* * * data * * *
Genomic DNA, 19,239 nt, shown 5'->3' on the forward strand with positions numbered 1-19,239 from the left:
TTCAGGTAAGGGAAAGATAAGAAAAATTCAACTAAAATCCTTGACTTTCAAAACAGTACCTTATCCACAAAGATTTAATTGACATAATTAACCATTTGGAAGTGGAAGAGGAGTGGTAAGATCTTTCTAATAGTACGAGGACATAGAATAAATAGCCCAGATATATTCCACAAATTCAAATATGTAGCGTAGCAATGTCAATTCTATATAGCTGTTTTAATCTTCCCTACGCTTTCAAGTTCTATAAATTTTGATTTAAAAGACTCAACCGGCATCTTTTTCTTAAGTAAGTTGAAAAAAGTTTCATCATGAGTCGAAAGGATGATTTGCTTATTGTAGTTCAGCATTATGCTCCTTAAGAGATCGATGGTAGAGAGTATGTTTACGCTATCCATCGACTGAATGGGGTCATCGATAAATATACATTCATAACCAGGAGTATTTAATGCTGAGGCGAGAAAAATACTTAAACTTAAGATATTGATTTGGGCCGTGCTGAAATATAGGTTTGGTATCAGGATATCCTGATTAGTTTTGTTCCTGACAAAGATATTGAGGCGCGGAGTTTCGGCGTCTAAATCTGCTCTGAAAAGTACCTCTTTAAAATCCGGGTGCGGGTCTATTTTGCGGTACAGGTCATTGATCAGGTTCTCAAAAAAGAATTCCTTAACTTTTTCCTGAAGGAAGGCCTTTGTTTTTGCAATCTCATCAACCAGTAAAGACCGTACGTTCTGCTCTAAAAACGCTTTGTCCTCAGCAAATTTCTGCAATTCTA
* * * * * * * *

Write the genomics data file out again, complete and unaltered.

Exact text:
Genomic DNA, 19,239 nt, shown 5'->3' on the forward strand with positions numbered 1-19,239 from the left:
TTCAGGTAAGGGAAAGATAAGAAAAATTCAACTAAAATCCTTGACTTTCAAAACAGTACCTTATCCACAAAGATTTAATTGACATAATTAACCATTTGGAAGTGGAAGAGGAGTGGTAAGATCTTTCTAATAGTACGAGGACATAGAATAAATAGCCCAGATATATTCCACAAATTCAAATATGTAGCGTAGCAATGTCAATTCTATATAGCTGTTTTAATCTTCCCTACGCTTTCAAGTTCTATAAATTTTGATTTAAAAGACTCAACCGGCATCTTTTTCTTAAGTAAGTTGAAAAAAGTTTCATCATGAGTCGAAAGGATGATTTGCTTATTGTAGTTCAGCATTATGCTCCTTAAGAGATCGATGGTAGAGAGTATGTTTACGCTATCCATCGACTGAATGGGGTCATCGATAAATATACATTCATAACCAGGAGTATTTAATGCTGAGGCGAGAAAAATACTTAAACTTAAGATATTGATTTGGGCCGTGCTGAAATATAGGTTTGGTATCAGGATATCCTGATTAGTTTTGTTCCTGACAAAGATATTGAGGCGCGGAGTTTCGGCGTCTAAATCTGCTCTGAAAAGTACCTCTTTAAAATCCGGGTGCGGGTCTATTTTGCGGTACAGGTCATTGATCAGGTTCTCAAAAAAGAATTCCTTAACTTTTTCCTGAAGGAAGGCCTTTGTTTTTGCAATCTCATCAACCAGTAAAGACCGTACGTTCTGCTCTAAAAACGCTTTGTCCTCAGCAAATTTCTGCAATTCTA